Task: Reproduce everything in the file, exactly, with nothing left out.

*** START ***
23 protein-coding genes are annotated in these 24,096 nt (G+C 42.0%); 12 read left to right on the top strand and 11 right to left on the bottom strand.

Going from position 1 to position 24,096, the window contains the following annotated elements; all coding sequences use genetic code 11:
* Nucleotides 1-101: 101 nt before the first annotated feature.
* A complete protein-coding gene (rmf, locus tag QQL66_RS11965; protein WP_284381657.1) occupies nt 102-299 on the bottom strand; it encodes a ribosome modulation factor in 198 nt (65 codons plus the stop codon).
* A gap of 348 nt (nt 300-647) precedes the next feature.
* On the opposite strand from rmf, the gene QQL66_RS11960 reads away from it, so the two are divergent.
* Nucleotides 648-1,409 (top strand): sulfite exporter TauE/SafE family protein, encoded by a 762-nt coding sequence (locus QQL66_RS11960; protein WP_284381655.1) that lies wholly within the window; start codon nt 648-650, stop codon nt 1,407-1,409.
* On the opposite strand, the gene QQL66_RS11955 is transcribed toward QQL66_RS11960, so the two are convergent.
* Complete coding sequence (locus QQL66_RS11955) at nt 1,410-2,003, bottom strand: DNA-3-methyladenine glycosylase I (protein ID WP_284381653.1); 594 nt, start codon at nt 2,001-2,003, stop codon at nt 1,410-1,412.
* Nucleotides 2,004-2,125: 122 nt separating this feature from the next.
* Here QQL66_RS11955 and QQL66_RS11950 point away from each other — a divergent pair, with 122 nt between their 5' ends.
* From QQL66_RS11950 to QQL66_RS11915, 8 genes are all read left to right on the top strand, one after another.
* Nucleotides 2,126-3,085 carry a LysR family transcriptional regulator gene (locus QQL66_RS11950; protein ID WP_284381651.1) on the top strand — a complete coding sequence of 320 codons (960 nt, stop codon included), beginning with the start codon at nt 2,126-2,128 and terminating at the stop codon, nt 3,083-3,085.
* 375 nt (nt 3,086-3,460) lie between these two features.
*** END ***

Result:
23 protein-coding genes are annotated in these 24,096 nt (G+C 42.0%); 12 read left to right on the top strand and 11 right to left on the bottom strand.

Going from position 1 to position 24,096, the window contains the following annotated elements; all coding sequences use genetic code 11:
* Nucleotides 1-101: 101 nt before the first annotated feature.
* A complete protein-coding gene (rmf, locus tag QQL66_RS11965; protein WP_284381657.1) occupies nt 102-299 on the bottom strand; it encodes a ribosome modulation factor in 198 nt (65 codons plus the stop codon).
* A gap of 348 nt (nt 300-647) precedes the next feature.
* On the opposite strand from rmf, the gene QQL66_RS11960 reads away from it, so the two are divergent.
* Nucleotides 648-1,409 (top strand): sulfite exporter TauE/SafE family protein, encoded by a 762-nt coding sequence (locus QQL66_RS11960; protein WP_284381655.1) that lies wholly within the window; start codon nt 648-650, stop codon nt 1,407-1,409.
* On the opposite strand, the gene QQL66_RS11955 is transcribed toward QQL66_RS11960, so the two are convergent.
* Complete coding sequence (locus QQL66_RS11955) at nt 1,410-2,003, bottom strand: DNA-3-methyladenine glycosylase I (protein ID WP_284381653.1); 594 nt, start codon at nt 2,001-2,003, stop codon at nt 1,410-1,412.
* Nucleotides 2,004-2,125: 122 nt separating this feature from the next.
* Here QQL66_RS11955 and QQL66_RS11950 point away from each other — a divergent pair, with 122 nt between their 5' ends.
* From QQL66_RS11950 to QQL66_RS11915, 8 genes are all read left to right on the top strand, one after another.
* Nucleotides 2,126-3,085 carry a LysR family transcriptional regulator gene (locus QQL66_RS11950; protein ID WP_284381651.1) on the top strand — a complete coding sequence of 320 codons (960 nt, stop codon included), beginning with the start codon at nt 2,126-2,128 and terminating at the stop codon, nt 3,083-3,085.
* 375 nt (nt 3,086-3,460) lie between these two features.